• Serve warm. The fish won’t hold sauce very well, so make sure you dip the fish meat into the sauce from the plate when eating. If the fish is not salty enough, you can add more seasoned soy sauce as you eat, according to your preference (see footnote 4).


  1. Before cooking, you should make sure you have a plate and a skillet (or a wok) that are large enough to hold the fish. If not, you should cut the fish in two such that each piece is half the original length, so it can fit into the skillet.
  2. In this recipe, I used quite a large amount of herbs because I wasn’t using a live fish. If you are using a live fish, you could reduce the ginger and green onion to two thirds the amount given here.
  3. If you don’t have steaming basket, you could place a pair of wooden chopstick, 4 inches apart, onto the bottom of a skillet as “feet” to hold the plate. You only need something to hold the plate off the bottom of the skillet and to make sure the water won’t spill onto the plate when steaming the fish.
  4. Although you could add the seasoned soy sauce afterwards, the flavor will taste slightly different from the way it tastes when poured immediately following the hot oil.


Serving: 326g, Calories: 353kcal, Carbohydrates: 5.5g, Protein: 47.9g, Fat: 14.7g, Saturated Fat: 2.6g, Cholesterol: 99mg, Sodium: 625mg, Potassium: 184mg, Fiber: 1.6g, Sugar: 1.6g, Vitamin A: 21IU, Vitamin C: 16mg, Calcium: 8mg, Iron: 10mg
Did You Make This Recipe?Don't forget the last step! Leave a comment below, and tag me @OmnivoresCookbook and #OmnivoresCookbook on Instagram!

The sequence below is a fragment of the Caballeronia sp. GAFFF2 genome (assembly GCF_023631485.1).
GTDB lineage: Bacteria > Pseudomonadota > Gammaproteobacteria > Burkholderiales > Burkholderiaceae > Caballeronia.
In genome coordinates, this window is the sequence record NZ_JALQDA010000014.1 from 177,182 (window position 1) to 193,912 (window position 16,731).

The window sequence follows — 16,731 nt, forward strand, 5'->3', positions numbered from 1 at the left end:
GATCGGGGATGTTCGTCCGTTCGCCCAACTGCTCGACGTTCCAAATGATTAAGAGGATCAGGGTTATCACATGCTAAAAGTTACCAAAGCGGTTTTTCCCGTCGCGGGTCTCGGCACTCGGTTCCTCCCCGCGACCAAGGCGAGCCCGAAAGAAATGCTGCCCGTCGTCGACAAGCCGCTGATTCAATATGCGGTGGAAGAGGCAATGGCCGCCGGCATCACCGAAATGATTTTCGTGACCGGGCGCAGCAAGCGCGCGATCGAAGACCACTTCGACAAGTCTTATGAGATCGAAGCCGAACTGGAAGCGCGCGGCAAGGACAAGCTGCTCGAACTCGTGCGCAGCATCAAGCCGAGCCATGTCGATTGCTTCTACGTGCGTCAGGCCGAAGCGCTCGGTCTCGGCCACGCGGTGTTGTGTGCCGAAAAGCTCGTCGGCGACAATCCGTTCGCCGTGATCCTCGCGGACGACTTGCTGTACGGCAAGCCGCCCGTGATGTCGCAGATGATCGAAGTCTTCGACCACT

The nutrition facts are generated from 1 of the 2 servings generated from the recipe.

Authentic Chinese Steamed Fish nutrition facts |

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Reader Questions and Reviews

  1. 5 stars
    Hi Maggie, I love this way of preparing fish! It is my favourite way for whole fish. I love your blog! I can’t believe I haven’t come across you before 🙂 Subscribing now so I can make sure I don’t miss a post! I love finding great Asian blogs. Though my blog is not strictly Asian food, it is by far my favourite cuisine – every single country!

  2. Bonnie Eng says:

    Ah, I looove steamed fish. My hubby doesn’t though, which is really frustrating because I don’t think I’ve eaten nearly as much as I used to after getting married! This recipe looks too delicious to pass up…will plan on making this when he is out of the house for a moment! 😉

  3. mira says:

    This fish looks amazing and I really want to try it. Never had steamed fish before, but reading your instructions it seems pretty simple. Pinning!

    • Maggie says:

      Thanks Mira! The steamed is quite unique outside of China, but it’s so easy to make at home. Hope you enjoy the recipe 🙂

  4. Sophie Hawley says:

    Wow, this is so beautifully photographed, and I love your attention to the details of the flavors! A very comprehensive guide 🙂

    • Maggie says:

      Thanks Sophie! It took me some time to figure out how to cook this dish to bring out the best flavor, so I shared the info. as thoroughly as I could! Glad you found it helpful! 🙂

  5. Kelly - Life Made Sweeter says:

    Love this post Maggie! Steamed whole fish is one of my favorite dishes whenever we go out to a restaurant but I have never made it at home. This tutorial is awesome! Can’t wait to try making this 🙂 Pinning!

    • Maggie says: